Perhaps I made a wrong statement; we indeed got and are still getting returns of our political and bureaucratic blunder in form of terrorism, not merely confined to J&K but the entire nation. Returning Pakistan PWs without getting any concessions and failing to formalize the international border with Pakistan will remain the darkest hour of our bureaucracy, which failed to advise the then PM against such unilateral move. It is ironic that it was the military which gave such unique opportunity to our political masters but was kept out of decision making. The then secretary Home, External Affairs and Defence must carry this baggage to their grave. If a Service Chief could put his personal appointment at stake in deciding the timing of the war, why couldn’t the supposedly well informed bureaucrats do the same in advising the then PM against such move?
In 1999, the Indian military, Army in particular, slept peacefully while the western neighbour planned and executed a near perfect plan to cut off Kargil. We got away by the skin of our teeth and celebrate Kargil as victory, a most glaring and startling untruth. Sad part was total lack of understanding, trust, coordination and cooperation between the Army and Air Force. The Service Chiefs were at each others throat is the ultimate testimony of professional profligacy and total lack of maturity. There is absolutely no need to enquire and decide as to who was right. Both were wrong.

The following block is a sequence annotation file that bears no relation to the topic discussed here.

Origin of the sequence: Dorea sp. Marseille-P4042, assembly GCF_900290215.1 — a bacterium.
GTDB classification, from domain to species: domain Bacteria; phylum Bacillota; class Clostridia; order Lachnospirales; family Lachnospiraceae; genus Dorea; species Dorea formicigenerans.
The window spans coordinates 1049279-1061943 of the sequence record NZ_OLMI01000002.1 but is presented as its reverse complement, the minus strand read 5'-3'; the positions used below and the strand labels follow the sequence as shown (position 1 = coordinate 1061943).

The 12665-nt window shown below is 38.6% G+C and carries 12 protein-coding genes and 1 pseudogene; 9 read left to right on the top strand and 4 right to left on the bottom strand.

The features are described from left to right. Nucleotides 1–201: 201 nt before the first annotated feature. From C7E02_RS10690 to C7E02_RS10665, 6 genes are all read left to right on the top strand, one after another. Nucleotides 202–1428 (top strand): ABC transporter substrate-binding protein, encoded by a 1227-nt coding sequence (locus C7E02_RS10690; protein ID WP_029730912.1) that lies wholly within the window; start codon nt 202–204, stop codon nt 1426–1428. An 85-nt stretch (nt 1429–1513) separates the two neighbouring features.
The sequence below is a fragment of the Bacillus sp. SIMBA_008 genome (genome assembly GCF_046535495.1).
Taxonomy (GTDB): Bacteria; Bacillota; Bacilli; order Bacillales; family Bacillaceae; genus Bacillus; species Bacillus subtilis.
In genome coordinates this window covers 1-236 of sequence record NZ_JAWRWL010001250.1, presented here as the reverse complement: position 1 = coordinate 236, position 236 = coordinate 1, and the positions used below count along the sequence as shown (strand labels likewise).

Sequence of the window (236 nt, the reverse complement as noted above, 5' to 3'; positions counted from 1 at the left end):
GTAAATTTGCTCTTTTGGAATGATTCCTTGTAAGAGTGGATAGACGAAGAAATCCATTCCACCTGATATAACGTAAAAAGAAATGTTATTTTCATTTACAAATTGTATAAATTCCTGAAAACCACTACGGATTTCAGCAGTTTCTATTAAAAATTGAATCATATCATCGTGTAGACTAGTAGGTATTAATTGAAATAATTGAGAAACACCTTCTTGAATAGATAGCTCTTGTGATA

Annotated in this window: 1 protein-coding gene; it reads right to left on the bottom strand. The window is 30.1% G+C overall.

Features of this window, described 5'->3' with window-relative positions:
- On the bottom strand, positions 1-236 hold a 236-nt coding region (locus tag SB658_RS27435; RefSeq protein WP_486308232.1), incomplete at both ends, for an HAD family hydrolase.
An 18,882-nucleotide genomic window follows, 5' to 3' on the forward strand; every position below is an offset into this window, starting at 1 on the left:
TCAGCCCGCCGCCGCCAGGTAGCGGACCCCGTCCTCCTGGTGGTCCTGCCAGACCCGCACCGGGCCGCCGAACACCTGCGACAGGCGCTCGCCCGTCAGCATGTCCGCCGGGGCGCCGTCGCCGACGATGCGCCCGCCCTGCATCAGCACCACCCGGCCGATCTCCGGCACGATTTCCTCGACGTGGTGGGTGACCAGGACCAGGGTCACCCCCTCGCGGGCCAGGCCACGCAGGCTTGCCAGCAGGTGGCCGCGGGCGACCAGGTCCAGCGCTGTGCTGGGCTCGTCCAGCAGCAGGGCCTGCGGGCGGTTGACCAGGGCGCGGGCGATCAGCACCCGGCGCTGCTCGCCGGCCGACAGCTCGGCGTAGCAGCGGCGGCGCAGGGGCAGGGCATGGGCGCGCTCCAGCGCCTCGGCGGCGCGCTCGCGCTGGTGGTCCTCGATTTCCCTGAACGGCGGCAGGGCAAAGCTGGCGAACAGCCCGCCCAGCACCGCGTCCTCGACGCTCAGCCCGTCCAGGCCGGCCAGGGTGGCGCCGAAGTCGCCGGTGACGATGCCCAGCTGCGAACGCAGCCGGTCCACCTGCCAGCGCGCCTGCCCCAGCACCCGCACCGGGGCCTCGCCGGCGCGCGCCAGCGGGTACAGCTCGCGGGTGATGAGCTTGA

“When I was child my father told me that if two children fight, one could be right and the other wrong. But when two parents fight, they are wrong, always and every time. Service Chiefs are our professional parents.”
Such profligate behaviour on their part says very little about the existing professionalism in Indian Military. But military alone cannot be said to be lacking in professionalism. Indian bureaucracy cannot claim to have done any better as an institution. In fact it has done far worse than the military. If it were left to the politicians and bureaucrats, who were at the helm of affairs in 1971, the Indian military would have been forced to go to war in summer of 1971. But for the amazing professional foresight and courage combined with statesmanship of exceptional order on part of Sam Bahadur, the then Army Chief, we would be licking the 1971 wound as well in addition to 1962 ignominy of defeat at the hands of Chinese. Sam Manekshaw put his foot down and refused to be cowed down by the ill- informed bureaucracy and emotionally unstable politicians led by the then Raksha Mantri Babu Jagjivan Ram. They wanted to attack Pakistan as soon as the refugee influx commenced from East Pakistan in March, 1971.